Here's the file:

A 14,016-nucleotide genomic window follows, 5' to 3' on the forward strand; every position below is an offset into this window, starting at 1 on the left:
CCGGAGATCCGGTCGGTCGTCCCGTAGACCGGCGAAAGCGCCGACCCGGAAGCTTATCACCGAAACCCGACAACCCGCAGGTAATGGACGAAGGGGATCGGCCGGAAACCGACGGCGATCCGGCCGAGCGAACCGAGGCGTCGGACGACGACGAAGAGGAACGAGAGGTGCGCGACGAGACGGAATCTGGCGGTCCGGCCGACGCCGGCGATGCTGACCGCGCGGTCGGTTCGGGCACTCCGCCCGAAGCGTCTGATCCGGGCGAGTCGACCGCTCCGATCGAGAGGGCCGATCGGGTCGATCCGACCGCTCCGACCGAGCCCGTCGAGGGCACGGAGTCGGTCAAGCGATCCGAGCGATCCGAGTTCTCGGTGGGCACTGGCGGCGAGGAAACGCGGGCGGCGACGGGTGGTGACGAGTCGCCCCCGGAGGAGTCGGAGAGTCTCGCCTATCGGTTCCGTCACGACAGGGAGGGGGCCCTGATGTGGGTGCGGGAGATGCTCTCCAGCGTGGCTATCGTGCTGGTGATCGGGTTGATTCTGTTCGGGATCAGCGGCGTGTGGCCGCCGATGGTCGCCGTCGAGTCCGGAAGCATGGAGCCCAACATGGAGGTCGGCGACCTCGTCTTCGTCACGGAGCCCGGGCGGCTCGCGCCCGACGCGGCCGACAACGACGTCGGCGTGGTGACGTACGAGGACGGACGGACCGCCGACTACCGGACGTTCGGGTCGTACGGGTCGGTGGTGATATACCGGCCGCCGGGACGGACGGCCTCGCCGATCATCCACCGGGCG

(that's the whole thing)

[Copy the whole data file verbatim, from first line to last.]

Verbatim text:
A 14,016-nucleotide genomic window follows, 5' to 3' on the forward strand; every position below is an offset into this window, starting at 1 on the left:
CCGGAGATCCGGTCGGTCGTCCCGTAGACCGGCGAAAGCGCCGACCCGGAAGCTTATCACCGAAACCCGACAACCCGCAGGTAATGGACGAAGGGGATCGGCCGGAAACCGACGGCGATCCGGCCGAGCGAACCGAGGCGTCGGACGACGACGAAGAGGAACGAGAGGTGCGCGACGAGACGGAATCTGGCGGTCCGGCCGACGCCGGCGATGCTGACCGCGCGGTCGGTTCGGGCACTCCGCCCGAAGCGTCTGATCCGGGCGAGTCGACCGCTCCGATCGAGAGGGCCGATCGGGTCGATCCGACCGCTCCGACCGAGCCCGTCGAGGGCACGGAGTCGGTCAAGCGATCCGAGCGATCCGAGTTCTCGGTGGGCACTGGCGGCGAGGAAACGCGGGCGGCGACGGGTGGTGACGAGTCGCCCCCGGAGGAGTCGGAGAGTCTCGCCTATCGGTTCCGTCACGACAGGGAGGGGGCCCTGATGTGGGTGCGGGAGATGCTCTCCAGCGTGGCTATCGTGCTGGTGATCGGGTTGATTCTGTTCGGGATCAGCGGCGTGTGGCCGCCGATGGTCGCCGTCGAGTCCGGAAGCATGGAGCCCAACATGGAGGTCGGCGACCTCGTCTTCGTCACGGAGCCCGGGCGGCTCGCGCCCGACGCGGCCGACAACGACGTCGGCGTGGTGACGTACGAGGACGGACGGACCGCCGACTACCGGACGTTCGGGTCGTACGGGTCGGTGGTGATATACCGGCCGCCGGGACGGACGGCCTCGCCGATCATCCACCGGGCG